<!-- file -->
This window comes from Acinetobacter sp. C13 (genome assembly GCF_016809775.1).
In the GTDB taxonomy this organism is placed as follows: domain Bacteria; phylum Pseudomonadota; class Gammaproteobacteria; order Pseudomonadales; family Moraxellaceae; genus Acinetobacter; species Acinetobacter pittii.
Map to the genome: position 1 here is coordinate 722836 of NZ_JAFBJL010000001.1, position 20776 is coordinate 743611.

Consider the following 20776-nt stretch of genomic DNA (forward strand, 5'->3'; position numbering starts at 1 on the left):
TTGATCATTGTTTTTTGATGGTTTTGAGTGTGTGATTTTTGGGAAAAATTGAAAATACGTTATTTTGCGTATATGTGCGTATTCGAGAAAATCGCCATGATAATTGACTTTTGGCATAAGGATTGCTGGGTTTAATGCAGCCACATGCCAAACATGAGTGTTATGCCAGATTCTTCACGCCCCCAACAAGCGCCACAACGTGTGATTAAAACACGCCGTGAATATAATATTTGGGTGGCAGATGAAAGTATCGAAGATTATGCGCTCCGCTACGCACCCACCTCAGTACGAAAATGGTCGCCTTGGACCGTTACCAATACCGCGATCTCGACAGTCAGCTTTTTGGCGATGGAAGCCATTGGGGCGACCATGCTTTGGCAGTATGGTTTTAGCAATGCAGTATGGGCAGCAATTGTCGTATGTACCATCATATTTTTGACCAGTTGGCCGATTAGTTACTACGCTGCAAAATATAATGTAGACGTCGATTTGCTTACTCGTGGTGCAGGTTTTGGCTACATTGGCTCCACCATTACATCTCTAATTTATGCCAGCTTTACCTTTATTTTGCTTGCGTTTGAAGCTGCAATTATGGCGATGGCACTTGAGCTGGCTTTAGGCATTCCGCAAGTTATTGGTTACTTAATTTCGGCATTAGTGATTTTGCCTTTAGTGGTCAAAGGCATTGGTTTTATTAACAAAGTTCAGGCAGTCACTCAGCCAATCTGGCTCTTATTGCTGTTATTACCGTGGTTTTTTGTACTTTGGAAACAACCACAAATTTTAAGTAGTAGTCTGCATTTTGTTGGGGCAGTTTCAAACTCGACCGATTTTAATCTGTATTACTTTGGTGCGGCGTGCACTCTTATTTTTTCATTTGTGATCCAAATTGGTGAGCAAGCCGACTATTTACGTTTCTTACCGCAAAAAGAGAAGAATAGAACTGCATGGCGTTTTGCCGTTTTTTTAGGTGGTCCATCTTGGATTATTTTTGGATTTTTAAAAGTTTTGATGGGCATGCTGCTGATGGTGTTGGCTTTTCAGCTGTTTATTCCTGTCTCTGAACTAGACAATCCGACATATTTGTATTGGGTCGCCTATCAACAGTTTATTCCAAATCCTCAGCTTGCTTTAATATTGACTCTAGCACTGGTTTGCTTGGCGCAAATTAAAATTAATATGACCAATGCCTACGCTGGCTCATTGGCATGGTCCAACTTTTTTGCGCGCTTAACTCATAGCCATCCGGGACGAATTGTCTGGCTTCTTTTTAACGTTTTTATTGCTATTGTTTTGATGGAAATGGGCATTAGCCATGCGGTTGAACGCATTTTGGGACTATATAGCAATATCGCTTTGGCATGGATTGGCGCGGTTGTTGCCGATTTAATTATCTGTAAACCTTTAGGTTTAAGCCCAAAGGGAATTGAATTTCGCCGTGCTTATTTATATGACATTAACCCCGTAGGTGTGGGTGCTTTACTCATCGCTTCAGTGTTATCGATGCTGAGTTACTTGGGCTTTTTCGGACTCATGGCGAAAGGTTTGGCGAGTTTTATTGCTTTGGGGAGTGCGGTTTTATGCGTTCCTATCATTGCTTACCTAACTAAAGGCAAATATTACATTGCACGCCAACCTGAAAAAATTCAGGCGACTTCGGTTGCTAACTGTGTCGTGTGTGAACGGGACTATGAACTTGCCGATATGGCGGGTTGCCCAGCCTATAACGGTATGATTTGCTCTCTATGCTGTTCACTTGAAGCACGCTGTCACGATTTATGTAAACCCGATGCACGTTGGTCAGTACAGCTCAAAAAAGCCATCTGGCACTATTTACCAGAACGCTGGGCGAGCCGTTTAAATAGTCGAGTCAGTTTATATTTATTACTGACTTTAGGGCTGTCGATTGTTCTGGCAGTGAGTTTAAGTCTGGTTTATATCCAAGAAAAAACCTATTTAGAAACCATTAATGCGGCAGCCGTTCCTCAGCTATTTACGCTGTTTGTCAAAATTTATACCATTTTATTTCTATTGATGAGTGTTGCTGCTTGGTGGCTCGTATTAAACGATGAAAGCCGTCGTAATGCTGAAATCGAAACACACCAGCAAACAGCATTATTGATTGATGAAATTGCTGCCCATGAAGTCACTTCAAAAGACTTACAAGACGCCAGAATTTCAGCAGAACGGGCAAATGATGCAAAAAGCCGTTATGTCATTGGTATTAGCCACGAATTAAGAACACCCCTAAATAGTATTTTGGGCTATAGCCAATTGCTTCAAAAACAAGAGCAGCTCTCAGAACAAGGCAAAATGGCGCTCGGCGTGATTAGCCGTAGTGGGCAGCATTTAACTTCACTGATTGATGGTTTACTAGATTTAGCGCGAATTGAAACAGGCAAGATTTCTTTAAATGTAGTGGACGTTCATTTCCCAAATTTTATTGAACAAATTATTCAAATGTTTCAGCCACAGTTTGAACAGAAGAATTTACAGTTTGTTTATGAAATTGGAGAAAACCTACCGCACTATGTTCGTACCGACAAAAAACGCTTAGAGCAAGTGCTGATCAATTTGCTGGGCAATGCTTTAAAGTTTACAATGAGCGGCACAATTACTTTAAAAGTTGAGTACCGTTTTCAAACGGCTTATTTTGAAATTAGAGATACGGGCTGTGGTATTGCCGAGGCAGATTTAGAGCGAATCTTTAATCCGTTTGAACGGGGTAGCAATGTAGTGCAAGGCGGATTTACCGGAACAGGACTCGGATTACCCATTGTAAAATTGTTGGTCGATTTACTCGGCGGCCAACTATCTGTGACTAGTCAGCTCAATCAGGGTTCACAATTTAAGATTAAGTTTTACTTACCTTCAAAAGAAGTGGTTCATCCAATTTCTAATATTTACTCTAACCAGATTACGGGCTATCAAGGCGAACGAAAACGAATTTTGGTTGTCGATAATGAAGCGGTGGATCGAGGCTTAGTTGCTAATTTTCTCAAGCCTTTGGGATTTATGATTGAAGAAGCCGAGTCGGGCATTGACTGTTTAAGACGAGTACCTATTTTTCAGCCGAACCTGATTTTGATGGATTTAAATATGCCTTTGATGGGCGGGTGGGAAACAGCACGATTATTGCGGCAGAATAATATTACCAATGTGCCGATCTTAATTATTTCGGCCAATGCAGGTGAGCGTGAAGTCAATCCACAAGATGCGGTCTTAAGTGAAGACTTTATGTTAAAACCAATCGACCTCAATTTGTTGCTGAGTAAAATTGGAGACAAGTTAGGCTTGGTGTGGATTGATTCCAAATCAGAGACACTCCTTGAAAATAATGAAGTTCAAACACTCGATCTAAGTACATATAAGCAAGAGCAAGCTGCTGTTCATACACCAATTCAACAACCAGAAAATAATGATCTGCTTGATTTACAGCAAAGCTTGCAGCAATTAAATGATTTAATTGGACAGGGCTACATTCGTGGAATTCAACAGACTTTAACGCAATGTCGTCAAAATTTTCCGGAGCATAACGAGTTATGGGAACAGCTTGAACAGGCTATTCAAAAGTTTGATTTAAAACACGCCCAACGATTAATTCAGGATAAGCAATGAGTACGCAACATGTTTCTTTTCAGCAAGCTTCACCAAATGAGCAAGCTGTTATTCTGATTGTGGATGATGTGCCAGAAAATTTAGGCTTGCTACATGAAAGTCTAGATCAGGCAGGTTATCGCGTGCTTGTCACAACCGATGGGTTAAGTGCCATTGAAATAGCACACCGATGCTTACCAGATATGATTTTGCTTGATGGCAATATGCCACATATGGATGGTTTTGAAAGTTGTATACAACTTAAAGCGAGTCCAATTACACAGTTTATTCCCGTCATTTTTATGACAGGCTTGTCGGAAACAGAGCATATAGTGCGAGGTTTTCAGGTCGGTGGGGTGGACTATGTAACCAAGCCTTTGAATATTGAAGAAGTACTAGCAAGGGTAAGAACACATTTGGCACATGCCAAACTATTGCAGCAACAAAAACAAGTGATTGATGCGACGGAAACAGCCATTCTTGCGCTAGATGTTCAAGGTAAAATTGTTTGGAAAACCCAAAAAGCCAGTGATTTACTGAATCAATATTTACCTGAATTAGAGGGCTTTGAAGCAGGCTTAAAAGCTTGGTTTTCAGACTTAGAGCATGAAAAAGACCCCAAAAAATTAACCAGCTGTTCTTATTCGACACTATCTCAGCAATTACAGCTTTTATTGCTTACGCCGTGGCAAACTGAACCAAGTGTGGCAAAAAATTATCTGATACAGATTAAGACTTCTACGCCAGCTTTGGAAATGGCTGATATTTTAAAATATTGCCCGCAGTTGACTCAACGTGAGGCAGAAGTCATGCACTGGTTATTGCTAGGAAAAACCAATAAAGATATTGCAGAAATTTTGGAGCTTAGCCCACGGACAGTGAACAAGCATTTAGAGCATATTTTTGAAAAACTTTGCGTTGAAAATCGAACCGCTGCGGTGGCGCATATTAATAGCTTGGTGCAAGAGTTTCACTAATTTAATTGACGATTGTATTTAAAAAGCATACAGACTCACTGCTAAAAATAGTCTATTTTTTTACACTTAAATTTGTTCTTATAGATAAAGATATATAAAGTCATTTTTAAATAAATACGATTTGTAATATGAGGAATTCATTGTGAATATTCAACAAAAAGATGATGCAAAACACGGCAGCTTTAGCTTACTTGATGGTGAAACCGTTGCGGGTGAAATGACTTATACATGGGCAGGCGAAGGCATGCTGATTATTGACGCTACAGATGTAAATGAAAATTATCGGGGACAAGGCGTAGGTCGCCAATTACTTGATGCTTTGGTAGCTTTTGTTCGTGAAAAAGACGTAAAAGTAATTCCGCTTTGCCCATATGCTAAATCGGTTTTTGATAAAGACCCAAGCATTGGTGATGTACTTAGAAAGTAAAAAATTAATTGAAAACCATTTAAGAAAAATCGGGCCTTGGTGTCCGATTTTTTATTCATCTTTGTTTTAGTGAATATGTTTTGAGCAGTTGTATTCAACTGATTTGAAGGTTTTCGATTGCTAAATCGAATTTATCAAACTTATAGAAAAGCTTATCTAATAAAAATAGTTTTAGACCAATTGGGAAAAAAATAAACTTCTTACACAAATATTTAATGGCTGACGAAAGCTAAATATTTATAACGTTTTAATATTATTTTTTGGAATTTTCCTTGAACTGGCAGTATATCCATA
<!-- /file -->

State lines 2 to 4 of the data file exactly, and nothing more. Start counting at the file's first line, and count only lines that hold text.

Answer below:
In the GTDB taxonomy this organism is placed as follows: domain Bacteria; phylum Pseudomonadota; class Gammaproteobacteria; order Pseudomonadales; family Moraxellaceae; genus Acinetobacter; species Acinetobacter pittii.
Map to the genome: position 1 here is coordinate 722836 of NZ_JAFBJL010000001.1, position 20776 is coordinate 743611.

Consider the following 20776-nt stretch of genomic DNA (forward strand, 5'->3'; position numbering starts at 1 on the left):